Los Angeles City Atty. Mike Feuer on Wednesday asked the City Council for $510,000 to hire 15 lawyers and assistants to handle the anticipated influx of misdemeanor prosecutions, which previously would have been prosecuted as felonies by the district attorney’s office. He said his office expected to handle 13,500 new cases a year, most involving drug offenses.
Meanwhile, jailers in Los Angeles County made preparations to deal with an unknown number of inmates charged with felonies that are now misdemeanors.
Because of severe overcrowding and court-ordered population caps, the Los Angeles County jails do not typically hold those charged with misdemeanors.
“It is going to take time to evaluate that, but we’re not conducting a mass release, today or tomorrow,” said Sheriff’s Department spokeswoman Nicole Nishida.
Legislative analysts predict that about 40,000 California offenders each year will now draw misdemeanor convictions instead of felonies. Prison officials said they have identified 4,770 felons in custody who are eligible to seek resentencing. And L.A. prosecutors have identified almost 4,000 offenders in the pipeline between arrest and sentencing who might qualify for more lenient treatment under the new law.
To get released, current inmates must prove that they are not a threat to the public.
Proposition 47 will also give a fresh chance to some three-strikes prisoners serving life terms who have recently failed to obtain reduced sentences.
Under a 2012 ballot measure, Proposition 36, most inmates serving three-strikes sentences for relatively minor crimes can receive shorter sentences unless a judge decides that they pose an “unreasonable risk of danger to public safety.” Michael Romano, an attorney who helped write the measure, said the initiative did not define that risk for judges, many of whom used their own criteria to decide whether someone was too risky to release. The vast majority of three-strikers who have asked for reduced sentences have been successful, but about 118 inmates have been declared a risk to public safety, said Romano, who directs the Stanford Law School Three Strikes Project.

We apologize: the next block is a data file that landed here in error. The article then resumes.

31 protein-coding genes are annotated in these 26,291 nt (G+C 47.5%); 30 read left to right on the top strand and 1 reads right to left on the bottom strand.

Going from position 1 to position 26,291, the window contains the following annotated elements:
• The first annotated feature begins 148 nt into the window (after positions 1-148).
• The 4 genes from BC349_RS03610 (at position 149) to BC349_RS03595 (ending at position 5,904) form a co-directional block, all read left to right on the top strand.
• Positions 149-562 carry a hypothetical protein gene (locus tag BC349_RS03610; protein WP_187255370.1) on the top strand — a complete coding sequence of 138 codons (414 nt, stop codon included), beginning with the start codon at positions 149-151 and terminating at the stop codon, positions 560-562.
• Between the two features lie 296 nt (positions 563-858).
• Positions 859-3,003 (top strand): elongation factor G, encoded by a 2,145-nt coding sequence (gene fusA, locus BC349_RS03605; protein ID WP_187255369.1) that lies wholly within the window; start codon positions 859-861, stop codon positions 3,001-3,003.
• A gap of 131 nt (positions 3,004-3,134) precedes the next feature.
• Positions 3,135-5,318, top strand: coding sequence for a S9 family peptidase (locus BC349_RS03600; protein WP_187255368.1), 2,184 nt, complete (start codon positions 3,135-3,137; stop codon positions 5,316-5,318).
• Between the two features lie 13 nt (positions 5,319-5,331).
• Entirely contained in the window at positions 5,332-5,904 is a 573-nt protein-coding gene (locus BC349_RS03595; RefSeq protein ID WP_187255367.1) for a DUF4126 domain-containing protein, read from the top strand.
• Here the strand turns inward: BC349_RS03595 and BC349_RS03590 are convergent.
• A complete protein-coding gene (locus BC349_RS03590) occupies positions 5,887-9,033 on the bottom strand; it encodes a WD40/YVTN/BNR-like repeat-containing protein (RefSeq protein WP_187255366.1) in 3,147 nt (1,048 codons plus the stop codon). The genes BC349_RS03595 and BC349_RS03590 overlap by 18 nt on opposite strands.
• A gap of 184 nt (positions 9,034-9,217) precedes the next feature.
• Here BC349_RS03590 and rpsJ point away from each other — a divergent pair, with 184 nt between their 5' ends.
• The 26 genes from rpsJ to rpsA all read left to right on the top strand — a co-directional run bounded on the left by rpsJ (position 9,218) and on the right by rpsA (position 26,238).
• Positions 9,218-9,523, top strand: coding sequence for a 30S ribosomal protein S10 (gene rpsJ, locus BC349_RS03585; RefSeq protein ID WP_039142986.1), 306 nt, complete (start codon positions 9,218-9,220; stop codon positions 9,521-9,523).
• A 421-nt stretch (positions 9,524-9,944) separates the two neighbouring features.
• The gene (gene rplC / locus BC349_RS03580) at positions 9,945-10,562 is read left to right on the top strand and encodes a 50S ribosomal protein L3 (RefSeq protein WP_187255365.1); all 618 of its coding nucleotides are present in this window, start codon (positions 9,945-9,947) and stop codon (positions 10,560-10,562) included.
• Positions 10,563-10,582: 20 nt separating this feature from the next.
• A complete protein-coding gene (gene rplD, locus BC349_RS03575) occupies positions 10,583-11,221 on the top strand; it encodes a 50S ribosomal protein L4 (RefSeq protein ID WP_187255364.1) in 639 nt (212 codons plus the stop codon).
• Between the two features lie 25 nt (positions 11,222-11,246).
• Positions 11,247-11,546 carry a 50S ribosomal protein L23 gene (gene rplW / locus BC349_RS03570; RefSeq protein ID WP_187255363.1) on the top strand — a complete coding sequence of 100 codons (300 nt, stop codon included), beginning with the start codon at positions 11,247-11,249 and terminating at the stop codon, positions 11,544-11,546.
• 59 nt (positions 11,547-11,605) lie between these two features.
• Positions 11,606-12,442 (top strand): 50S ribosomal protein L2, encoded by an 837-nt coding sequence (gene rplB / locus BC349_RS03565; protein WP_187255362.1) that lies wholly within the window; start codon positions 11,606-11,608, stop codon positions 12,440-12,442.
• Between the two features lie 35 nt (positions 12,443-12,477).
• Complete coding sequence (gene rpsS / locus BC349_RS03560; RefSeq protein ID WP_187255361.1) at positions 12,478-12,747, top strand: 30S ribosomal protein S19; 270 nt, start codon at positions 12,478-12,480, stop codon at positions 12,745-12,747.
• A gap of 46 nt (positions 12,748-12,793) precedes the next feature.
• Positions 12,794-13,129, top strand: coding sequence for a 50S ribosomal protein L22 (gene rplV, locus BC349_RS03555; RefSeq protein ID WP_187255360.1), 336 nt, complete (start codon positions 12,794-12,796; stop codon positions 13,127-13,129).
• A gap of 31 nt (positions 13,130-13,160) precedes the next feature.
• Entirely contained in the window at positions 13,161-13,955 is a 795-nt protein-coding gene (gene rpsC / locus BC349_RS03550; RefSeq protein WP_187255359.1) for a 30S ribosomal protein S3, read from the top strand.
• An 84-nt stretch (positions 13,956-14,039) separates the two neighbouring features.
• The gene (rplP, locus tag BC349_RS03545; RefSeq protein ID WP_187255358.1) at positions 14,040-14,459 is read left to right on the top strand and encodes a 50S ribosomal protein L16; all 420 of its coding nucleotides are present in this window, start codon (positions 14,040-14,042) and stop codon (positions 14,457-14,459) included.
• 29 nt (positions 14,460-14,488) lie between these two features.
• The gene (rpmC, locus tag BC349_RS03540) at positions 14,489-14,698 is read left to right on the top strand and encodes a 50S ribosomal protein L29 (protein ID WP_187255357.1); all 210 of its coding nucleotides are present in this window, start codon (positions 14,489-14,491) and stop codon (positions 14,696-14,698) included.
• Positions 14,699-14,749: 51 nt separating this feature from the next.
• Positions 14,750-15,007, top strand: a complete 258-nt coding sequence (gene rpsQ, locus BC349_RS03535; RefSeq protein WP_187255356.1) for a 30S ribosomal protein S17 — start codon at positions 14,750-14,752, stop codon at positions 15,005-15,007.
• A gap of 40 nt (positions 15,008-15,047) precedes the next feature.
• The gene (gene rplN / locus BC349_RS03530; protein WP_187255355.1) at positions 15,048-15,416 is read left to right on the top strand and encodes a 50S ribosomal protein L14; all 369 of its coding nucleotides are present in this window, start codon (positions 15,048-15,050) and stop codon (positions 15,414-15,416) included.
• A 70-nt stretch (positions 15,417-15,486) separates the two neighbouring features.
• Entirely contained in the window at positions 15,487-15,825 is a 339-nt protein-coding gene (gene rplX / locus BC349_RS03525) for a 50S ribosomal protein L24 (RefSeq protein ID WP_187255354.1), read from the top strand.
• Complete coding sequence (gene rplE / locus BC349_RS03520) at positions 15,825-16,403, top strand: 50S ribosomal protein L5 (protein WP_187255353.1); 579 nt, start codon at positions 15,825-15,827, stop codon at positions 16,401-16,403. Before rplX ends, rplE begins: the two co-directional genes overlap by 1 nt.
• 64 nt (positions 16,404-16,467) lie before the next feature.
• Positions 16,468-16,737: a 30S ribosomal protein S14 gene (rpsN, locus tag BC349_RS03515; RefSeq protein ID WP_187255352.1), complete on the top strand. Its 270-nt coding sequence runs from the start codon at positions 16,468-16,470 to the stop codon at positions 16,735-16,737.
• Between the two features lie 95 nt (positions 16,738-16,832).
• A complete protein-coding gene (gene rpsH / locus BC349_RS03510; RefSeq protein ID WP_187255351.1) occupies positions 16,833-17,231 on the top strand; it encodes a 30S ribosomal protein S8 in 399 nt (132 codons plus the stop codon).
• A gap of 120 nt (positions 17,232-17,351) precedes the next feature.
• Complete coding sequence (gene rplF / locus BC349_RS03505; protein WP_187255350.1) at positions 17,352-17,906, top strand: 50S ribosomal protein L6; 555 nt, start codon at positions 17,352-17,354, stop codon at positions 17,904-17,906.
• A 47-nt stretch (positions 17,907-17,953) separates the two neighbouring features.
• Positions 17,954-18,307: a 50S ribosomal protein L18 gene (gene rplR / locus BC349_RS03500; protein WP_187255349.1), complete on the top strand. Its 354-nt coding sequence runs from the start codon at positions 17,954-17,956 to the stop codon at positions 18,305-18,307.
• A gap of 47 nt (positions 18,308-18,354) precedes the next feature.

Proposition 47 gives inmates in that small group another opportunity to ask for shorter sentences if their third strikes were for one of the minor felonies downgraded under Proposition 47, Romano said.
Inmates whose strikes don’t fall into that category, he said, can also return to court and cite Proposition 47’s new definition of an “unreasonable risk of danger,” which Tuesday’s ballot measure defined as likely to commit serious or violent crimes that include homicide, sexual assault and child molestation.
“It’s a clear message from voters that our law enforcement resources should not be spent on three-strikes sentences or long felony sentences for these types of crimes,” Romano said.
The new law also derails drug court, where felony charges were set aside for offenders who completed treatment regimens. Those who succeed have a high success in staying sober, but without the threat of jail, there is little incentive to participate, said Mark Delgado, executive director of the Countywide Criminal Justice Coordination Committee, which runs those programs. Delgado said county officials are seeking a substitute.
“Regardless of what the laws are on the books, we’re asking, ‘How do we best engage the individuals who need treatment?’” he said.
Brown, L.A. County’s chief public defender, acknowledged that the proposition will change the “carrot and stick” approach used to entice people into rehabilitation with the promise of a lighter sentence. But he thinks that can be managed.
“We’re going to have to work a lot harder to convince people it’s the best thing for you,” Brown said.